Naturally we must also take into account how people orient themselves within the city, the evolution and formation of their sense of space. This aspect constitutes, in my opinion, the most important feature of some recent American work, notably that of Kevin Lynch. It relates to the conceptualization of space, and can be based in large measure on anthropological studies and urban characteristics. Observations of this type were also made by Maximilien Sorre using such i material, particularly the work of Marcel Mauss on the correspondence between group names and place names among Eskimos. For now, this argument will merely serve as an introduction to our study; it will be more useful to return to it after we have considered several other aspects of the urban artifact--of the city, that is, as a great, comprehensive representation of the human condition.
I will interpret this representation against the background of its most fixed and significant stage: architecture. Sometimes I ask myself why architecture is not analyzed in these terms, that is, in terms of its profound value as a human thing that shapes reality and adapts material according to an aesthetic conception. It is in this sense not only the place of the human condition, but itself a part of that condition, and is represented in the city and its monuments, in districts, dwell- j ings, and all urban artifacts that emerge from inhabited space. It is from this i point of view that a few theorists have tried to analyze the urban structure, to sense the fixed points, the true structural junctions of the city, those points from which the activity of reason proceeds.
I will now take up the hypothesis of the city as a man-made object, as a work of architecture or engineering that grows over time; this is one of the most substantial hypotheses from which to work.
It seems that useful answers to many ambiguities are still provided by the work I of Camillo Sitte, who in his search for laws of the construction of the city that were not limited to purely technical considerations took full account of the "beauty" of the urban scheme, of its form: "We have at our disposal three major methods of city planning, and several subsidiary types. The major ones are the gridiron system, the radial system, and the triangular system. The sub-types are mostly hybrids of these three. Artistically speaking, not one of them is of any interest, for in their veins pulses not a single drop of artistic blood. All three are concerned exclusively with the arrangement of street patterns, and hence their intention is from the start a purely technical one. A network of streets always serves only the purposes of communication, never of art, since it can never be, comprehended sensorily, can never be grasped as a whole except in a plan of it. In our discussions so far street networks have not been mentioned for just that reason; neither those of ancient Athens, of Rome, of Nuremberg, or of Venice. They are of no concern artistically, because they are inapprehensible in their entirety. Only that which a spectator can hold in view, what can be seen, is of artistic importance: for instance, the single street or the individual plaza.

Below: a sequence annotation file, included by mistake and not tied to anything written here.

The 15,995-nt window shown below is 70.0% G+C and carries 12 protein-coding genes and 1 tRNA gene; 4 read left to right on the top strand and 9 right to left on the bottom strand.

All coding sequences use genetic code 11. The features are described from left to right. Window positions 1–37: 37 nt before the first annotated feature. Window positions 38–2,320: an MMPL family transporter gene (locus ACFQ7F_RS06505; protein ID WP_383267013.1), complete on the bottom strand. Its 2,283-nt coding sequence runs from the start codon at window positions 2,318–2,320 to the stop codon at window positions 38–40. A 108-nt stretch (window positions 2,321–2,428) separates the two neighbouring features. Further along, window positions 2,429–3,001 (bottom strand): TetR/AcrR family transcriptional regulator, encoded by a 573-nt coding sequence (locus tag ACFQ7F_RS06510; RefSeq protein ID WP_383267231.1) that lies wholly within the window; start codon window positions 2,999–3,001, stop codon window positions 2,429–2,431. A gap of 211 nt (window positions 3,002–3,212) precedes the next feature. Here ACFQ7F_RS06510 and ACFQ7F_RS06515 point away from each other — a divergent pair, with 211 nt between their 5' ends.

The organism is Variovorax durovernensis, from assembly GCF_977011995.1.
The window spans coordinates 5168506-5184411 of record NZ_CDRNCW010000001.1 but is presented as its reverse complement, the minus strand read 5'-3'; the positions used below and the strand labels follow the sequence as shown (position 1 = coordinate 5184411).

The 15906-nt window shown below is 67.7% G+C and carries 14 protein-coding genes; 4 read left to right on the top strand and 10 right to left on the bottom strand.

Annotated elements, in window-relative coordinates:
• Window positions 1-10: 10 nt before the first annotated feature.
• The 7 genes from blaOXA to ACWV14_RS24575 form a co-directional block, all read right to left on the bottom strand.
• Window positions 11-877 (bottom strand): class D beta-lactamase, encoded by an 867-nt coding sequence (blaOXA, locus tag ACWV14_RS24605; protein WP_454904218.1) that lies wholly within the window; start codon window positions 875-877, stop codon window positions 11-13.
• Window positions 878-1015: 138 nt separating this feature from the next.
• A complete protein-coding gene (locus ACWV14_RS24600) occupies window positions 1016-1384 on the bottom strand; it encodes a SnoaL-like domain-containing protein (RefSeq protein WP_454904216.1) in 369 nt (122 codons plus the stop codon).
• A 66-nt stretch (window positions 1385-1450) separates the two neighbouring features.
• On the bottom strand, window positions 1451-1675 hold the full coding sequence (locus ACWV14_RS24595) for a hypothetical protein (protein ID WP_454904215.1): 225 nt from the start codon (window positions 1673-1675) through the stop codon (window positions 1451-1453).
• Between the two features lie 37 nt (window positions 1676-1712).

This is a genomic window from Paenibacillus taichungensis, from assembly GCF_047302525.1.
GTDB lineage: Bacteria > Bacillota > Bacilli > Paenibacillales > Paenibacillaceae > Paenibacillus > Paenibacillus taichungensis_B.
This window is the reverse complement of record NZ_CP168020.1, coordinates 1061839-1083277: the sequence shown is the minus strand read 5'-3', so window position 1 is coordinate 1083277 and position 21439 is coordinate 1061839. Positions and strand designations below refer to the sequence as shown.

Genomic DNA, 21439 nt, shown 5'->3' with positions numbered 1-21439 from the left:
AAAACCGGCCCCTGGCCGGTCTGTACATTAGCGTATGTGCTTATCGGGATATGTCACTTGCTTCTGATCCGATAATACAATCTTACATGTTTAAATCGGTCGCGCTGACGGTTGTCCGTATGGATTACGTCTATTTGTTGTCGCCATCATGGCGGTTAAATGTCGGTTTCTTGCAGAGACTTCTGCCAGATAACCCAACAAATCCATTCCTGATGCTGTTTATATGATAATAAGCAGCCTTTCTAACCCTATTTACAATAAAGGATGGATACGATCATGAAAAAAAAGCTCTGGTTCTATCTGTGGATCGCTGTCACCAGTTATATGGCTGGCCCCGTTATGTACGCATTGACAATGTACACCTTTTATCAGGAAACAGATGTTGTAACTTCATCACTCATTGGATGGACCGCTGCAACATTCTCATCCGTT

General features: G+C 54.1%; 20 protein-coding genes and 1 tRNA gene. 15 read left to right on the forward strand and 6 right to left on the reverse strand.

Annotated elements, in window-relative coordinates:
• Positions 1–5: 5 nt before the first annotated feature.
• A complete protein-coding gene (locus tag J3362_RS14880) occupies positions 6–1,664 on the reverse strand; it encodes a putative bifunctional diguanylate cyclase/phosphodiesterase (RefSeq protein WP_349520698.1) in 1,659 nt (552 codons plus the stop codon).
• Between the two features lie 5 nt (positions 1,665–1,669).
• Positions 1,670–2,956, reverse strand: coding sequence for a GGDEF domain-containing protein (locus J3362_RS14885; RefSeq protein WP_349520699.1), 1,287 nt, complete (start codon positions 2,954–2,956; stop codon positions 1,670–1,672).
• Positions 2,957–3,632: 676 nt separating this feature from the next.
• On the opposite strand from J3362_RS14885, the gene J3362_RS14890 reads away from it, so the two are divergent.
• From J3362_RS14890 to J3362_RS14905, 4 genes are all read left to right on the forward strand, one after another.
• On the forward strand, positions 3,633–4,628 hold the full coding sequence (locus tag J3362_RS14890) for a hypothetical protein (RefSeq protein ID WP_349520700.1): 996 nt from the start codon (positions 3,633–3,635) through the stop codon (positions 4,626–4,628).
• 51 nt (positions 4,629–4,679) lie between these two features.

Sitte's admonition is important for its empiricism, and it seems to me that this takes us back to certain American experiences which we mentioned above, " where artistic quality can be seen as a function of the ability to give concrete form to a symbol. Sitte's lesson beyond question helps to prevent many confusions. It refers us to the technique of urban construction, where there is still the actual moment of designing a square and then a principle which provides for its logical transmission, for the teaching of its design. But the models are always somehow, the single street, the specific square.
On the other hand, Sitte's lesson also contains a gross misconception in that it reduces the city as a work of art to one artistic episode having more or less legibility rather than to a concrete, overall experience. We believe the reverse to be true, that the whole is more important than the single parts, and that only the urban artifact in its totality, from street system and urban topography down to things that can be perceived in strolling. up and down a street, constitutes this totality. Naturally we must examin this total architecture in terms of its parts.
We must begin with a question that opens the way to the problem of classification--that of the typology of buildings and their relationship to the city. This relationship constitutes a basic hypothesis of this work, and one that I will analyze from various viewpoints, always considering buildings as moments and parts of the whole that is the city. This position was clear to the architectural theorists of the Enlightenment. In his lessons at the Ecole Polytechnique, Durand wrote, "Just as the walls, the columns, etc. are the elements which compose buildings, so buildings are the elements which compose cities."